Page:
Starting any business can be challenging for an inexperienced entrepreneur, but starting one in the health industry can be particularly difficult due to the sector’s many regulations, high stakes and long sales cycle. At last week’s Entrepreneurship 101 session, the winners of the 2014 MaRS HealthKick pitch competition shared some key pieces of advice for new health entrepreneurs.
Don Stewart, the president and CEO of PlantForm, emphasized that there are many opportunities for entrepreneurs to change how healthcare is delivered and to make a significant impact doing so. For example, PlantForm’s tobacco-based platform produces high-quality drugs at low costs, which means that more people can access these drugs and the savings can be put toward funding for other healthcare needs.
According to Steve Plymale, the CEO of Profound Medical, the first person he hired for his team was a regulatory expert. Health entrepreneurs need to know where they stand early on, he explained. They need to “know what the boundaries are and still be innovative.”
Steve also told the audience to not be afraid to ask for help. He recommended that entrepreneurs network and attend events like Entrepreneurship 101, as they are bound to encounter someone who is facing the same problem as they are.
Having outside support is very important, especially for scientists who become entrepreneurs, like Don, who explained that PlantForm has nine different types of lawyers all with different specialties, including communication expertise.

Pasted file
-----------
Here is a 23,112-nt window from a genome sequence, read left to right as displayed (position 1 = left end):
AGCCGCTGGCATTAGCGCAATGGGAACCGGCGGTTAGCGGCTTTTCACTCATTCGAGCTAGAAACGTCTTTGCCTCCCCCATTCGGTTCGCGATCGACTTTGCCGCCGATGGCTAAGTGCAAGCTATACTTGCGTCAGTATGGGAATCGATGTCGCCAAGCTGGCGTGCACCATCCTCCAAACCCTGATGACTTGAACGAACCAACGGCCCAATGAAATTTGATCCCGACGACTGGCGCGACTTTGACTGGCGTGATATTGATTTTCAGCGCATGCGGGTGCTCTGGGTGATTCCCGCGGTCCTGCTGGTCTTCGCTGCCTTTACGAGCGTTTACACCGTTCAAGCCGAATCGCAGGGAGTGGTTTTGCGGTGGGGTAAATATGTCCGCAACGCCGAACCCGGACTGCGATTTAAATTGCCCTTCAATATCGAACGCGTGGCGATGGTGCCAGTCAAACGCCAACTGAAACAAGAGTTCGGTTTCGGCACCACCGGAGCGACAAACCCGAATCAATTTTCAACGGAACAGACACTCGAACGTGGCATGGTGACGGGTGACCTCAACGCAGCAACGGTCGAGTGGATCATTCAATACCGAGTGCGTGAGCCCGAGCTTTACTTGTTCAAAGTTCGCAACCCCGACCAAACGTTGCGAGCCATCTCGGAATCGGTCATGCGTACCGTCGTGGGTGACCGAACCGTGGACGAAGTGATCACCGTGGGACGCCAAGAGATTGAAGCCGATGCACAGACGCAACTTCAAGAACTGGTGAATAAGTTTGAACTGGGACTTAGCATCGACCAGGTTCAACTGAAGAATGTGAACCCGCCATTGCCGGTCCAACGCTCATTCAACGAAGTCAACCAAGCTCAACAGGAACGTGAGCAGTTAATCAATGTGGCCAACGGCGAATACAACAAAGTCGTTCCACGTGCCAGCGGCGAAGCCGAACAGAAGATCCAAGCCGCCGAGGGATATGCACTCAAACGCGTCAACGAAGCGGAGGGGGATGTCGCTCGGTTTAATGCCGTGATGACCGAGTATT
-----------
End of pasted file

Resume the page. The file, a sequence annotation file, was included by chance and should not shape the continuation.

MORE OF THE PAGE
For accidental entrepreneur Jeff Ruby, founder and CEO of Newtopia, it was not only important to have professional talent on his team, but for those people to be passionate, smart, and not “divas.” Jeff also said that those working with you—and those at home—need to understand that it can take a long time to see any revenue. Entrepreneurs need to “learn where to pay,” as working with limited capital means constantly making trade-offs. Sometimes entrepreneurs have to become the experts themselves and do their own research, he said.
Steve stressed that young companies need to exhaust every avenue and to especially look at government programs. The Funding Portal can be a great place to start.
Jeff cautioned entrepreneurs to not tie themselves into knots over diluted funding, as it is much better to have a small piece of something than a large piece of nothing. The quicker you can build up your company’s value the better.
As Jeff pointed out, pitch competitions like MaRS HealthKick are a great opportunity to educate a sophisticated audience about what you do, as well as an opportunity to learn new presentation styles from watching others pitch.
For Steve, who has presented his pitch 217 times this year, “HealthKick was a pivotal moment in our effort to raise money… You can have the greatest technology in the world, but if you can’t tell your story effectively you’re done.”
Even if you do not win, pitch competitions can reveal your weaknesses, so that you can improve them for next time. As a tech guy, Don never expected he would have to sell as much as he does, but he’s found that the rewards from pitch competitions (other than funding) can be great assets. For example, through HealthKick, PlantForm won time with Bereskin and Parr LLP, an intellectual property law firm that helped PlantForm to trademark its drug-manufacturing platform, which turned out to be a source of revenue the company had not previously considered.
On May 7, 39 of Canada’s most promising early-stage health ventures will be competing for three $20,000 cash prizes and pitching in front of over 300 members of the North American investment community at MaRS HealthKick 2015. Learn about the ventures and speakers here.